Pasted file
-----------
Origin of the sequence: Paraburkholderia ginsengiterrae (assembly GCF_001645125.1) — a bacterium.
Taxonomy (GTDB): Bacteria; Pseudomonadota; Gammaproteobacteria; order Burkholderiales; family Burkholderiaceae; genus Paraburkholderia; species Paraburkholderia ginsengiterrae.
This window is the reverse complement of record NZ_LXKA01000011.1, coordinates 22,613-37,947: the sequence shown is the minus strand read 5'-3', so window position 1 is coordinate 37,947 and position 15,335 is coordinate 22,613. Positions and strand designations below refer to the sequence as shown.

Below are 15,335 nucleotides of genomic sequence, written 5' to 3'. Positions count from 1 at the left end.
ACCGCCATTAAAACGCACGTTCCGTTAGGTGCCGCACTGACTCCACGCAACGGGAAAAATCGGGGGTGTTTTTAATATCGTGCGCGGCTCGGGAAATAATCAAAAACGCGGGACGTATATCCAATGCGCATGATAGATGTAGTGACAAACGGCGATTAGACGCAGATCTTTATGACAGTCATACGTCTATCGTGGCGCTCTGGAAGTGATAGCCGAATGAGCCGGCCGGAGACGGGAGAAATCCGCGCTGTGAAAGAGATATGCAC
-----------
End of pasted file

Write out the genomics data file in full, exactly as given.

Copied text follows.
Origin of the sequence: Paraburkholderia ginsengiterrae (assembly GCF_001645125.1) — a bacterium.
Taxonomy (GTDB): Bacteria; Pseudomonadota; Gammaproteobacteria; order Burkholderiales; family Burkholderiaceae; genus Paraburkholderia; species Paraburkholderia ginsengiterrae.
This window is the reverse complement of record NZ_LXKA01000011.1, coordinates 22,613-37,947: the sequence shown is the minus strand read 5'-3', so window position 1 is coordinate 37,947 and position 15,335 is coordinate 22,613. Positions and strand designations below refer to the sequence as shown.

Below are 15,335 nucleotides of genomic sequence, written 5' to 3'. Positions count from 1 at the left end.
ACCGCCATTAAAACGCACGTTCCGTTAGGTGCCGCACTGACTCCACGCAACGGGAAAAATCGGGGGTGTTTTTAATATCGTGCGCGGCTCGGGAAATAATCAAAAACGCGGGACGTATATCCAATGCGCATGATAGATGTAGTGACAAACGGCGATTAGACGCAGATCTTTATGACAGTCATACGTCTATCGTGGCGCTCTGGAAGTGATAGCCGAATGAGCCGGCCGGAGACGGGAGAAATCCGCGCTGTGAAAGAGATATGCAC